2014-01-01T00:00:00ZOn Near Optimal Lattice Quantization of Multi‐Dimensional Data PointsFinckh, M.Dammertz, H.Lensch, H. P. A.https://diglib.eg.org:443/handle/10.1111/v33i1pp271-2812017-07-10T09:20:07Z2014-01-01T00:00:00ZOn Near Optimal Lattice Quantization of Multi‐Dimensional Data Points
Finckh, M.; Dammertz, H.; Lensch, H. P. A.
Holly Rushmeier and Oliver Deussen
One of the most elementary application of a lattice is the quantization of real‐valued s‐dimensional vectors into finite bit precision to make them representable by a digital computer. Most often, the simple s‐dimensional regular grid is used for this task where each component of the vector is quantized individually. However, it is known that other lattices perform better regarding the average quantization error. A rank‐1 lattices is a special type of lattice, where the lattice points can be described by a single s‐dimensional generator vector. Further, the number of points inside the unit cube [0, 1)s is arbitrary and can be directly enumerated by a single one‐dimensional integer value. By choosing a suitable generator vector the minimum distance between the lattice points can be maximized which, as we show, leads to a nearly optimal mean quantization error. We present methods for finding parameters for s‐dimensional maximized minimum distance rank‐1 lattices and further show their practical use in computer graphics applications.One of the most elementary application of a lattice is the quantization of real valued s‐dimensional vectors into finite bit precision to make them representable by a digital computer. Most often, the simple s‐dimensional regular grid is used for this task where each component of the vector is quantized individually. However, it is known that other lattices perform better regarding the average quantization error. A rank‐1 lattices is a special type of lattice, where the lattice points can be described by a single s‐dimensional generator vector.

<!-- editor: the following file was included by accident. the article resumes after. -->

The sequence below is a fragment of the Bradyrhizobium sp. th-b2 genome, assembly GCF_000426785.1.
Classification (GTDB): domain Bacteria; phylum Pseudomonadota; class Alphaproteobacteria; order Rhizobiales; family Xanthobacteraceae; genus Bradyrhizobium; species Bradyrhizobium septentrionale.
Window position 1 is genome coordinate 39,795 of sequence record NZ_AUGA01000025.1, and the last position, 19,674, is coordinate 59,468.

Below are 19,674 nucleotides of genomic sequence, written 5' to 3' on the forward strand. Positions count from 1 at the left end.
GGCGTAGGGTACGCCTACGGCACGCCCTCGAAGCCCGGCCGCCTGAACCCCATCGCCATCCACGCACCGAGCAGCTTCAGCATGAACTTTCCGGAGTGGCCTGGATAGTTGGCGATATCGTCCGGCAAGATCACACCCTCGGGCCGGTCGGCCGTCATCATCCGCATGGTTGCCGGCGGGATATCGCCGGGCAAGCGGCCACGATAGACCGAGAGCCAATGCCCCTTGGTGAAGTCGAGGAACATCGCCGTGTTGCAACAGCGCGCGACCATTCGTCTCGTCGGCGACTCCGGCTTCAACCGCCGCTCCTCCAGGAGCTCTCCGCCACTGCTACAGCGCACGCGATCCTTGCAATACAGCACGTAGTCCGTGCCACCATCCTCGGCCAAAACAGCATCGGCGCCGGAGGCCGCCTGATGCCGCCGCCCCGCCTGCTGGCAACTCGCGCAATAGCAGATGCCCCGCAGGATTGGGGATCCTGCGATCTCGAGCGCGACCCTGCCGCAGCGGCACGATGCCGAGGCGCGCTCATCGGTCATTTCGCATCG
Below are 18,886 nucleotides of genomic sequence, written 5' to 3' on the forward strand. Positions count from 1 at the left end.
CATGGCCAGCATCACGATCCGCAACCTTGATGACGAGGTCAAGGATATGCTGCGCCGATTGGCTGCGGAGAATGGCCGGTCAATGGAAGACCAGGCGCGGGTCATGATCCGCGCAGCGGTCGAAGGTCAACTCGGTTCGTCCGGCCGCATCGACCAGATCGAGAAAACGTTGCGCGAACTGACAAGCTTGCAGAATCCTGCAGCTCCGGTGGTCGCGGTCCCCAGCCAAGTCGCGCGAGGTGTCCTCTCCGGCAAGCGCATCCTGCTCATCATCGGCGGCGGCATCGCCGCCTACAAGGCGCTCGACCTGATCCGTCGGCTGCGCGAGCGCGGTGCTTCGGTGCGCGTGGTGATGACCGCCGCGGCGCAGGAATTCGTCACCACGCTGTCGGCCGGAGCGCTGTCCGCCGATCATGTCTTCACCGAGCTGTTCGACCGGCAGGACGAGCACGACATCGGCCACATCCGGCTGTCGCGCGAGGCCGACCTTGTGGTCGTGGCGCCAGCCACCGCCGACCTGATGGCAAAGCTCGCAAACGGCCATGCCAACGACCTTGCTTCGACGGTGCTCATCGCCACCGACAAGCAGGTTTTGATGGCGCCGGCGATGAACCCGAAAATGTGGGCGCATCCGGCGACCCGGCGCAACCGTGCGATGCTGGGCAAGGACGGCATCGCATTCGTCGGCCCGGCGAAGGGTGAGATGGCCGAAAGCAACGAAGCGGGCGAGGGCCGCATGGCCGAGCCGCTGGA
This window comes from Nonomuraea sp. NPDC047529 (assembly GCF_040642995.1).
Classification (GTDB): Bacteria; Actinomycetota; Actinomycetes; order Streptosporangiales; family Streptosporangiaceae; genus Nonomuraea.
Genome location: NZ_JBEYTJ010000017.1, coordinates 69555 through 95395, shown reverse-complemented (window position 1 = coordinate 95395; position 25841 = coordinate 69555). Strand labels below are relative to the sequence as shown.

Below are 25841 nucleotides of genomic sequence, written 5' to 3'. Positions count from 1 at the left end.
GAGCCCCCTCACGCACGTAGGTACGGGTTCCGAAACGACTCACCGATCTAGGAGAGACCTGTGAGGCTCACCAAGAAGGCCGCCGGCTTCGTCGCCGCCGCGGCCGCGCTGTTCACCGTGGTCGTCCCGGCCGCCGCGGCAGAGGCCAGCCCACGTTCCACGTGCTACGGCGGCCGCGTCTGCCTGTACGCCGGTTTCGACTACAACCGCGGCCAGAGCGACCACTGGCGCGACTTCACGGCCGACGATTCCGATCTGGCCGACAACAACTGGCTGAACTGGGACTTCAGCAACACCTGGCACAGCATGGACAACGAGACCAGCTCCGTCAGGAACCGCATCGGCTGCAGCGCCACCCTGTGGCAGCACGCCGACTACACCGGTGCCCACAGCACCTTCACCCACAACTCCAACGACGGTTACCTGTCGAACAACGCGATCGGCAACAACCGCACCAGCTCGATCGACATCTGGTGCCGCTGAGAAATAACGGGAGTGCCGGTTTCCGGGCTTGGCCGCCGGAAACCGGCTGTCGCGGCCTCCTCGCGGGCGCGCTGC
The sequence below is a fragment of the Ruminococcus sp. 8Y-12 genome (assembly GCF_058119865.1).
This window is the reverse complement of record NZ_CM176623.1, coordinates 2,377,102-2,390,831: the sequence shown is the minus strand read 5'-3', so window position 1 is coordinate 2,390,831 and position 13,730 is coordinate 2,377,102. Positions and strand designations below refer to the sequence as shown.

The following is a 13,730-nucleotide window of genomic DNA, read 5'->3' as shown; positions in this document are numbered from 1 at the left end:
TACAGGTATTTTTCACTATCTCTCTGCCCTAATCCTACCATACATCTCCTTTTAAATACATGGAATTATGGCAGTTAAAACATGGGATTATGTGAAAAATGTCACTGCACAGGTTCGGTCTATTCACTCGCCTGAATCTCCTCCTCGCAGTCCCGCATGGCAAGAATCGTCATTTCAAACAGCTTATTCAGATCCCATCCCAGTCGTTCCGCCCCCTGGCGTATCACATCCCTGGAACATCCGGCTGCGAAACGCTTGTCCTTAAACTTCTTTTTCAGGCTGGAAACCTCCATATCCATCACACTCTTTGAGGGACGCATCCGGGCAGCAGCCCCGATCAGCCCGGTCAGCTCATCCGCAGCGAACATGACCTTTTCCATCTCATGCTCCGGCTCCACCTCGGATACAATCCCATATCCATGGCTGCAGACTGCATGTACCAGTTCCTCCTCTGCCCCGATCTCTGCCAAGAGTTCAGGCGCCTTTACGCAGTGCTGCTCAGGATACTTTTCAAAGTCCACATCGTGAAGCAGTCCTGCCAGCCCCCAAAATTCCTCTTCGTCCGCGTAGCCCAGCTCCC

2014-01-01T00:00:00ZInteractive Simulation of Rigid Body Dynamics in Computer GraphicsBender, JanErleben, KennyTrinkle, Jeffhttps://diglib.eg.org:443/handle/10.1111/v33i1pp246-2702017-07-10T09:20:07Z2014-01-01T00:00:00ZInteractive Simulation of Rigid Body Dynamics in Computer Graphics
Bender, Jan; Erleben, Kenny; Trinkle, Jeff
Holly Rushmeier and Oliver Deussen
Interactive rigid body simulation is an important part of many modern computer tools, which no authoring tool nor game engine can do without. Such high-performance computer tools open up new possibilities for changing how designers, engineers, modelers and animators work with their design problems. This paper is a self contained state-of-the-art report on the physics, the models, the numerical methods and the algorithms used in interactive rigid body simulation all of which have evolved and matured over the past 20 years. Furthermore, the paper communicates the mathematical and theoretical details in a pedagogical manner. This paper is not only a stake in the sand on what has been done, it also seeks to give the reader deeper insights to help guide their future research.
2014-01-01T00:00:00Z